Russia was reinstated by the International Olympic Committee (IOC) on Wednesday after the remaining tests of the country’s athletes at the Pyeongchang Winter Olympics were all returned negative.
Russians competed as neutrals at the Games after the IOC suspended the country’s Olympic Committee (ROC) in December, saying it had found evidence of an “unprecedented systematic manipulation” of the anti-doping system.
The IOC reinstatement means athletes can compete under the Russian flag and wear a national team uniform, while the national anthem can be played at gold medal ceremonies.
It also means Russian officials can take part at IOC meetings.
On Sunday the IOC said Russia, which has repeatedly denied state involvement in doping, would be automatically readmitted if there were no more doping violations from the Games.
“The final notification of all remaining test results from the Olympic Athlete from Russia (OAR) delegation has been received,’’ the IOC said in a statement on Wednesday.
“The IOC can confirm that all the remaining results are negative.
“Therefore, as stated in the Executive Board decision of Feb. 25, the suspension of the Russian Olympic Committee is automatically lifted with immediate effect.”
The decision was announced earlier on Wednesday by ROC president Alexander Zhukov on state television.
“The Russian Olympic Committee has had its rights fully restored,” he said. “It’s a decision of the utmost importance for us.”
A team of 168 Russians competed as part of a neutral ‘Olympic Athlete from Russia’ (OAR) team in Pyeongchang but two of them failed drug tests.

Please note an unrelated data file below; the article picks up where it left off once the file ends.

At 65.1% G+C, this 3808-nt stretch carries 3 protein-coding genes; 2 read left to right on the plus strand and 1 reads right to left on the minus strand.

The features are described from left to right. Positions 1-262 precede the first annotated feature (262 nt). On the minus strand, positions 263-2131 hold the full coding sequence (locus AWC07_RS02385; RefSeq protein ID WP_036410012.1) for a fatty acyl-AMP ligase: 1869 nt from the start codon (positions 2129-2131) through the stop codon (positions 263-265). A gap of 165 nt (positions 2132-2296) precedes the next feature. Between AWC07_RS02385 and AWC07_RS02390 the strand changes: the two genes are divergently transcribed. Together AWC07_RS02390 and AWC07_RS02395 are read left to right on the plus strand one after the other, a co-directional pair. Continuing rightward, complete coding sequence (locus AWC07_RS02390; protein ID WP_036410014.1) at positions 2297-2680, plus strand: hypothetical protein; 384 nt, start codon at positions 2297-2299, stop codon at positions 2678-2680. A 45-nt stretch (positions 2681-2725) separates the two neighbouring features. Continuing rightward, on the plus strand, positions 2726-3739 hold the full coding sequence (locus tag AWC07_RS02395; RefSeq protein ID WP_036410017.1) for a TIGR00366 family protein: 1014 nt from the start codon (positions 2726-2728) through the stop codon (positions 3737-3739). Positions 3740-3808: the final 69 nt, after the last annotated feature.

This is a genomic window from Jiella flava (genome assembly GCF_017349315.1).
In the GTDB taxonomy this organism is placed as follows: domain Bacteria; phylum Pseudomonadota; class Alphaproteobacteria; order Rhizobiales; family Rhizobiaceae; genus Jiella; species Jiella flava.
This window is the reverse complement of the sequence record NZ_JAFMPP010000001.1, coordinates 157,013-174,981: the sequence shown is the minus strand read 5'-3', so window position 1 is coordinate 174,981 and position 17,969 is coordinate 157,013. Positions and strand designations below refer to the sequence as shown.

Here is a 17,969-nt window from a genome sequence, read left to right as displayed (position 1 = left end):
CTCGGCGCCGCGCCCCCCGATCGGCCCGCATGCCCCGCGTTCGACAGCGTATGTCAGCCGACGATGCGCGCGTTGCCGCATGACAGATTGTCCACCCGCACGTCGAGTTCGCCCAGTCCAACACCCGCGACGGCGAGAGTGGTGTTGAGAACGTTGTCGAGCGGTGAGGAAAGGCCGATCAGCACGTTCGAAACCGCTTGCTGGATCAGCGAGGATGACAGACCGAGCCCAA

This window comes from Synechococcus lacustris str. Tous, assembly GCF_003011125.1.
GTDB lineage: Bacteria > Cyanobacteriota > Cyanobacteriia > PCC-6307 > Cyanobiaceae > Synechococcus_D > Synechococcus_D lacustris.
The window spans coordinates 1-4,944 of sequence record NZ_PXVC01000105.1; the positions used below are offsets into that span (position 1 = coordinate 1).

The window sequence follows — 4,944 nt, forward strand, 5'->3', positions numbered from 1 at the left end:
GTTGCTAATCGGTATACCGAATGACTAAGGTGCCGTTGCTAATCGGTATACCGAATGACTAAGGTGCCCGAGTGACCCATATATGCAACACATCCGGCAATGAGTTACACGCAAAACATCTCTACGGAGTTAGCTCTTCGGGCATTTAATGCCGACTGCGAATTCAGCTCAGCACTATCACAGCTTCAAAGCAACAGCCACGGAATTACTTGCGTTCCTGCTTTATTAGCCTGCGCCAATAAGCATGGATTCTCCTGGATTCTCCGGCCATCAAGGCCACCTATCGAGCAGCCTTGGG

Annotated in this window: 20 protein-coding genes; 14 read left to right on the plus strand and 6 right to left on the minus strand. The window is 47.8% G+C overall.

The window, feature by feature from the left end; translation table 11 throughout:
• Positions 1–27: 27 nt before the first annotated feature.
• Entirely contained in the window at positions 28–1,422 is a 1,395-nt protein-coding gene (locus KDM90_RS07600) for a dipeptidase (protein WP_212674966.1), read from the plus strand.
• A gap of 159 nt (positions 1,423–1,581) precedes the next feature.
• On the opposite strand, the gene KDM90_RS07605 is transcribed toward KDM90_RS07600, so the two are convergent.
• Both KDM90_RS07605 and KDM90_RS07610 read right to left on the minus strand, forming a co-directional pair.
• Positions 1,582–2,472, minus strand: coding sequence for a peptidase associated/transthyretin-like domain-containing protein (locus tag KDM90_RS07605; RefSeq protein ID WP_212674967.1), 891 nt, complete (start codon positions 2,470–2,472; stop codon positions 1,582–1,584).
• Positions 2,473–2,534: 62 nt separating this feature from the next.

Medal-winning curler Alexander Krushelnitsky and bobsledder Nadezhda Sergeeva.
They had all been required to prove they were clean before the Games.
Under the neutrality rules, the Russians were unable to wear national uniforms or have their anthem played at medal presentations.
However, on Sunday the men’s ice hockey team sang the national anthem after winning gold.
Widespread doping by Russian athletes at the 2014 Sochi Winter Games was exposed by an independent report for the World Anti-Doping Agency (WADA).
WADA said in a statement on Wednesday that Russia remained non-compliant with its code.
“This is because it has not yet met the necessary criteria of RUSADA’s (Russian Anti-Doping Agency‘s) Roadmap to Compliance, following Russia’s proven systemic manipulation of the doping control process.”
Russia also remains suspended from world athletics.
Forty-three Russian athletes were disqualified from the 2014 Sochi Winter Games and banned by the IOC.
This was after the Olympic body followed up the WADA investigation, although 28 of those had their results reinstated and bans overturned after appealing to the Court of Arbitration for Sport (CAS).
Those 28, however, were not invited to Pyeongchang by the IOC.